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Journal for the Study of Radicalism 1.1 (2007) 71-98

Between Threat and Reality:
The National Association for the Advancement of Colored People and the Emergence of Armed Self-Defense in Clarksdale and Natchez, Mississippi, 1960–1965
Annelieke Dirks
Ohio State University

The NAACP was a fully nonviolent organization, and they still stood for that [in 1965]. But they didn't stand in the way of no one else that decided that it took some violence to protect yourself. They didn't stand in the way of this, no way.1

—James Young, Secretary of the Deacons for Defense and Justice, Natchez, Mississippi

Aaron Henry, the president of the Coahoma County Branch of the NationalAssociation for the Advancement of Colored People (NAACP), owned a gun and openly displayed it after his house in Clarksdale, Mississippi, was firebombed in the spring of 1963. He was so disturbed when Chief of Police Ben Collins confiscated his weapon that he complained about it in a letter to the policeman: "I discussed with you the activity of my placing an armed guard outside of my home," he wrote. "To which we both agreed, as you did not have a policeman available to do private guard duty as you explained. I would like to know why, however; after your knowing that I had employed someone to guard my family and my property, . . . you went out to my home while I was not there, arrested my guard, fined him $51.00 and took my gun?"2

That Henry was openly talking about employing armed guards to protect his family and house—to a policeman who was a known violator of civil rights, no less—is only one example of how normal it was to own and use weapons for armed self-defense in the Mississippi civil rights movement during the [End Page 71] 1960s. NAACP activist E. W. Steptoe, who had organized the Amite County branch in Southwest Mississippi in 1954, also became the subject of police harassment and threats from white neighbors. A civil rights organizer who stayed with him in the early 1960s remembered that "as you went to bed he would open up the night table and there would be a large .45 automatic sitting next to you. Just guns all over the house, under pillows, under chairs. It was just marvelous."3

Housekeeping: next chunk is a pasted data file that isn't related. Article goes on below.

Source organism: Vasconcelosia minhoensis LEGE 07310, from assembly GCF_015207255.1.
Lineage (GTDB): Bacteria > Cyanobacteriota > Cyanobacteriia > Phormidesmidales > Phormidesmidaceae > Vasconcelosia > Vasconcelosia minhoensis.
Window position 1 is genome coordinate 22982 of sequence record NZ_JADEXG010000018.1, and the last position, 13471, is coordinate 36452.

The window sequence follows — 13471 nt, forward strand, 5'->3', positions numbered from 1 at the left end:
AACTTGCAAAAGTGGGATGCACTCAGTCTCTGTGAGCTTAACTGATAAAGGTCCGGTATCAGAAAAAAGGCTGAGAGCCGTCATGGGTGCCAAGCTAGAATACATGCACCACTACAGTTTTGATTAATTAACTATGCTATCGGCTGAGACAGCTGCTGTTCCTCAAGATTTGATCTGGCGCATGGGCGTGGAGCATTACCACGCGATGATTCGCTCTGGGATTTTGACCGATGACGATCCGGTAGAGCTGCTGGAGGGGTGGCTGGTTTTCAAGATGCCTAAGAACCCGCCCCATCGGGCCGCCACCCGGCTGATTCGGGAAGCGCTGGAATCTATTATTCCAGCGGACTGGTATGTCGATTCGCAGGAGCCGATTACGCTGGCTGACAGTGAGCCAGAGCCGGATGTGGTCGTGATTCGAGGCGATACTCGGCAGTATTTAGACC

Hartman Turnbow was another local civil rights activist who owned an arsenal of weapons. After Turnbow, a farmer in Holmes County, tried to register to vote in the spring of 1963 nightriders threw Molotov cocktails into his home. Turnbow recalled that his wife and daughter ran outside but he did not get out "till I got my rifle, and when I got my rifle, I pushed the safety off, got it into the shootin' position, and then I run out. The first thing I met was . . . two white fellas. They start to shootin' at me, and I start to shootin' at them. So they run off, and then we come back and put the fire out." The Black community believed that Turnbow had actually shot and killed one of the nightriders, but local authorities claimed that the cause of death was a heart attack.4

African American men were not the only people brandishing guns; so did women. Black residents in Holmes County set up nightly patrols to defend their community against nightriders in the summer of 1964. A white civil rights activist who lived with local people reported that the family was up all night. "Mr. on the road patrolling with his new rifle and Mrs. walking from room to room in the house with a shot gun, peering out of every window." In the bedroom where one of the children was sleeping "was a large shot gun, waiting." In the city of McComb, NAACP leader C. C. Bryant fired away at nightriders who bombed...